We all know that Peoria was once the greatest whiskey city in the world. Even the most history-blind among us knows at least that fact. Old Peoria was blessed with the perfect attitude and ingredients to make whiskey king and from the 1840s until the crush of Prohibition in 1920, profit poured abundantly from the distilleries lining the banks of the Illinois River. When other states prohibited brewing and distilling, Peoria’s leaders had the vision to open their arms and take a chance. Along with the progressive attitude was limestone filtered spring water, an abundance of oak trees to provide barrels, and an incredibly masterful knowledge of brewing and distilling brought by an influx of Irish and German immigrants to the area. The key component that tied everything together and made it all happen was the vast fertile farmland that fanned out across the windy prairie like a blanket of prosperity.
Often, when we think of historic preservation, we think of the city as a distinct unit, apart from the countryside and within that city, we tend to think of specific structures as being those worthy of saving for future generations. However, there is a lot more to the city than boundaries and buildings. Without the support of our surrounding farmland in the outlying townships, Peoria would not have grown from village to city. There is history oozing from the earth past the modern suburbs.
A quick trip to Kickapoo Township, for example, is a trip back in time. Of course, the town of Kickapoo has its share of buildings such as Saint Mary’s Church and the wonderful old stores along the main streets. But, on a par with the buildings, are the land, the baseball field and the roads that stretch into the countryside like fingers beckoning us onward.
Going onward into the countryside, you will find farms as old as Peoria and even older; some still in the same families since the first stumps were pulled to plant the first grains of golden corn that helped to create so much wealth just mere miles away. Passing down those roads, you will find houses built of bricks made with hand fired kilns from the very earth that they still occupy. You will find friendly people who are proud of their history and you will find people who are concerned for its future as the ever-expanding suburbs creep indiscriminately closer and threaten to devour 180 years of heritage.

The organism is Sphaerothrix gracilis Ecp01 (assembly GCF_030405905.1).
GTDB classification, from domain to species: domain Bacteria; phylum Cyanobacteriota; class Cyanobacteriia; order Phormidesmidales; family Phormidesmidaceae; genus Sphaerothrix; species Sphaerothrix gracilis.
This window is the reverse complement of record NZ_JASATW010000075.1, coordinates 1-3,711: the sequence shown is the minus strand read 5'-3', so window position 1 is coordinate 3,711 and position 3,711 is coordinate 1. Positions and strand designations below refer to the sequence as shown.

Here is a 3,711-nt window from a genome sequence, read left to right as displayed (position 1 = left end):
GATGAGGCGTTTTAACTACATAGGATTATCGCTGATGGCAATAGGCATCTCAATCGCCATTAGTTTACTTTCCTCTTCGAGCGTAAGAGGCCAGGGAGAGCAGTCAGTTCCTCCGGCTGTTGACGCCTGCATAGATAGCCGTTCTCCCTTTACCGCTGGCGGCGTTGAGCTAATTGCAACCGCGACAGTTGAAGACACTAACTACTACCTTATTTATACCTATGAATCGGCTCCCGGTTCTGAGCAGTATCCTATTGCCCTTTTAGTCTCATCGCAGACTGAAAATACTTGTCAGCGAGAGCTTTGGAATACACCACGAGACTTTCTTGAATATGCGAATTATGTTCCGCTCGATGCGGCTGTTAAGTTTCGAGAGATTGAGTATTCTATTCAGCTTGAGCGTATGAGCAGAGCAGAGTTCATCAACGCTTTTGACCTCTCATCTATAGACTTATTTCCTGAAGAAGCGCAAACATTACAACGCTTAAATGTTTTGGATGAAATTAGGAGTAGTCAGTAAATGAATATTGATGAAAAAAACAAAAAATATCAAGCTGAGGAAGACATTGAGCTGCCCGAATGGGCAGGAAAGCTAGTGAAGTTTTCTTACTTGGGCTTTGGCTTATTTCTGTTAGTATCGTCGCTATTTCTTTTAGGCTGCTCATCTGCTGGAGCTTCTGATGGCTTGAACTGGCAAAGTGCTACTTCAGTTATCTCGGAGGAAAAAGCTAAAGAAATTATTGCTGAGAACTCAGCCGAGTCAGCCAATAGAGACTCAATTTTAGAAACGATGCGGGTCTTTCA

Journey further into the township and you will find the remarkable Jubilee College and the wonderful old Saint Patrick’s Church which is the oldest Catholic church in continuous use in Illinois since it was consecrated in 1839. The names of those who built Saint Patrick’s, who farmed the land and who provided the corn and wheat that built Peoria are buried right there in the same earth they once tilled. Names like Heinz, Best, Cunningham, Casey, Mullican; they are all out there and their descendants still make up part of our present population.
Take a quiet trip out there. Feel the energy of the earth and touch the layers of history that have been laid down in the furrows of time. Breathe it in and remember that this is the true source of what made Peoria a prosperous city. But, do it quickly. Just over the horizon, the vinyl footsteps of the suburbs are growing loudly as they approach without mercy. Once gone, the land that loved us can never return.